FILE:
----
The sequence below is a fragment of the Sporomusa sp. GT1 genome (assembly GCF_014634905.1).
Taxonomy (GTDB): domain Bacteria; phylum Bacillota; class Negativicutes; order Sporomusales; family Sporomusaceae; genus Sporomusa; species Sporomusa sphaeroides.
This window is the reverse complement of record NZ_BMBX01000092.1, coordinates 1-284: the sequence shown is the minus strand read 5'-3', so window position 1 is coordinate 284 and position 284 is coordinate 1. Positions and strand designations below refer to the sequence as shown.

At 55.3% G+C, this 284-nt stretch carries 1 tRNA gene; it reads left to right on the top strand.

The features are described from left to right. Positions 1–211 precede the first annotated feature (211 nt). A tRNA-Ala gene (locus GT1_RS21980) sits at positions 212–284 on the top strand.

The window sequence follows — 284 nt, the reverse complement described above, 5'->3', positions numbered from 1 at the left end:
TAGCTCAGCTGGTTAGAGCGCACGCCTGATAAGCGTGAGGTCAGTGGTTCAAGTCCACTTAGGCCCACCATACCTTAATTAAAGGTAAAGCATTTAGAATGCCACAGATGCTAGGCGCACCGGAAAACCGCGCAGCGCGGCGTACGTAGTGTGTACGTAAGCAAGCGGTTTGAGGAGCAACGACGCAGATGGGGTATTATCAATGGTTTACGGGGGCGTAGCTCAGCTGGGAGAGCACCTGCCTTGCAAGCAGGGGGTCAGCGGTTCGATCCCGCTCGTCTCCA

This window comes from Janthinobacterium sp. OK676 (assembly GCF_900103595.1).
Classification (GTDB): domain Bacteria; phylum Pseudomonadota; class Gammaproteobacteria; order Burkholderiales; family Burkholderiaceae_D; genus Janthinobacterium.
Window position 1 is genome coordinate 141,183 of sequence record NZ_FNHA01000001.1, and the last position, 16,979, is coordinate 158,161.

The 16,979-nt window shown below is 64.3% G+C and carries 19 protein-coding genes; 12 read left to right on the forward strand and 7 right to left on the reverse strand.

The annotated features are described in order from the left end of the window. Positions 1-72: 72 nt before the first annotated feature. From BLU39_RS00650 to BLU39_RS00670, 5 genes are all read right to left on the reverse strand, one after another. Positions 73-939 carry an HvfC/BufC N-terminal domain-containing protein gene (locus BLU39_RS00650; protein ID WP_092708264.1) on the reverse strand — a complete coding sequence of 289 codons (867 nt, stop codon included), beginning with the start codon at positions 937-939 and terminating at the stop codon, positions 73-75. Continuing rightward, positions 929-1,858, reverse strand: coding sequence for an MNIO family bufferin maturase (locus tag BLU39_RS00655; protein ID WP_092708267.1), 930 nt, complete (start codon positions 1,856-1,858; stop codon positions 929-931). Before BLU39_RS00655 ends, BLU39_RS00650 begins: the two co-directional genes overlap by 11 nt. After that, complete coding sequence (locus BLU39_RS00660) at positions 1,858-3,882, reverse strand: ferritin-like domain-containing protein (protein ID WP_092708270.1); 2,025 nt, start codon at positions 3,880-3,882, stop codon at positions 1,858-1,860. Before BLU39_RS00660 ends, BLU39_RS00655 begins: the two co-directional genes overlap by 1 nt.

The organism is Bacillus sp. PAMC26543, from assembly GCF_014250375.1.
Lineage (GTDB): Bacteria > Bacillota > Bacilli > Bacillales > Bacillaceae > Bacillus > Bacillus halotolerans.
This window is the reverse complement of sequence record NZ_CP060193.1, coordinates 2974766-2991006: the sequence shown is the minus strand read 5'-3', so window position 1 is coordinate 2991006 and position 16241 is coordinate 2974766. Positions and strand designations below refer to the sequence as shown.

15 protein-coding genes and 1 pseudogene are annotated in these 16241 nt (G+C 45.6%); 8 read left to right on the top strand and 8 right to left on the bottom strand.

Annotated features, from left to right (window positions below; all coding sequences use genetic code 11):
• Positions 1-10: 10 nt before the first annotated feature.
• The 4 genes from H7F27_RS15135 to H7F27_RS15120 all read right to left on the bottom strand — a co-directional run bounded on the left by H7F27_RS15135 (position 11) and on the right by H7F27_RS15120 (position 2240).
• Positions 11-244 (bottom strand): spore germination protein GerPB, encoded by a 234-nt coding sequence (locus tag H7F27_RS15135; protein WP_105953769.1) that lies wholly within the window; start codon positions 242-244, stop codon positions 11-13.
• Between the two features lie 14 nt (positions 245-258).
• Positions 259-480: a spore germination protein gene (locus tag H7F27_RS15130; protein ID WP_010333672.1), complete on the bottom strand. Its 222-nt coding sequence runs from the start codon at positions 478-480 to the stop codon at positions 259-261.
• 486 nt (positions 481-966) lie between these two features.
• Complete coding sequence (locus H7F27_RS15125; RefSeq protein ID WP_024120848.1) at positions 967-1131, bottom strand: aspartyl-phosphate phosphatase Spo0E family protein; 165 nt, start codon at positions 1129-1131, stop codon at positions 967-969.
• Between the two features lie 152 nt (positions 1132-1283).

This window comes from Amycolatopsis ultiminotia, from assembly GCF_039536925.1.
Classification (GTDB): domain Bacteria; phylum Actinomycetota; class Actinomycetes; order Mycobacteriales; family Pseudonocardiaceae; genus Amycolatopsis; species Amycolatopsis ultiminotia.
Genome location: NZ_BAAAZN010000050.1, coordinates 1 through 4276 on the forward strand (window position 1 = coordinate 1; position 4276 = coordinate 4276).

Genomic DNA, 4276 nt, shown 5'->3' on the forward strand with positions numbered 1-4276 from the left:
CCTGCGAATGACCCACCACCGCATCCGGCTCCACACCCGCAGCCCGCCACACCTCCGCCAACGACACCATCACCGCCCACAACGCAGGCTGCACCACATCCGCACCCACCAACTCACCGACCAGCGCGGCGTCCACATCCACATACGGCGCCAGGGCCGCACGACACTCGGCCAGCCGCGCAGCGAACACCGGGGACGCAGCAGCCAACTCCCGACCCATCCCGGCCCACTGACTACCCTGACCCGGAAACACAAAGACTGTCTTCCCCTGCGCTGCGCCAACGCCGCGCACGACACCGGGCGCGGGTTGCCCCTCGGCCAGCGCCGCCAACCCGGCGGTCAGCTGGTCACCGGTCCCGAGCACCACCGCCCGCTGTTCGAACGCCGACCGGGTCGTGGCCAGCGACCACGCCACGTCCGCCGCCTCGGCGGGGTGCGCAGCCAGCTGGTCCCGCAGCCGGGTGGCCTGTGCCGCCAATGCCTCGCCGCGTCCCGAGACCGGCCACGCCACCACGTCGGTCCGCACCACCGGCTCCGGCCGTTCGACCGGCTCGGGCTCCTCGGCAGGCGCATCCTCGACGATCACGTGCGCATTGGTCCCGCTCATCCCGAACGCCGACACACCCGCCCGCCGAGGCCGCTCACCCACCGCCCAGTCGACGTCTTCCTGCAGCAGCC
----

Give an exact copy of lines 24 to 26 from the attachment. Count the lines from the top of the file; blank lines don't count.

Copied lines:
• Complete coding sequence (locus H7F27_RS15125; RefSeq protein ID WP_024120848.1) at positions 967-1131, bottom strand: aspartyl-phosphate phosphatase Spo0E family protein; 165 nt, start codon at positions 1129-1131, stop codon at positions 967-969.
• Between the two features lie 152 nt (positions 1132-1283).

This window comes from Amycolatopsis ultiminotia, from assembly GCF_039536925.1.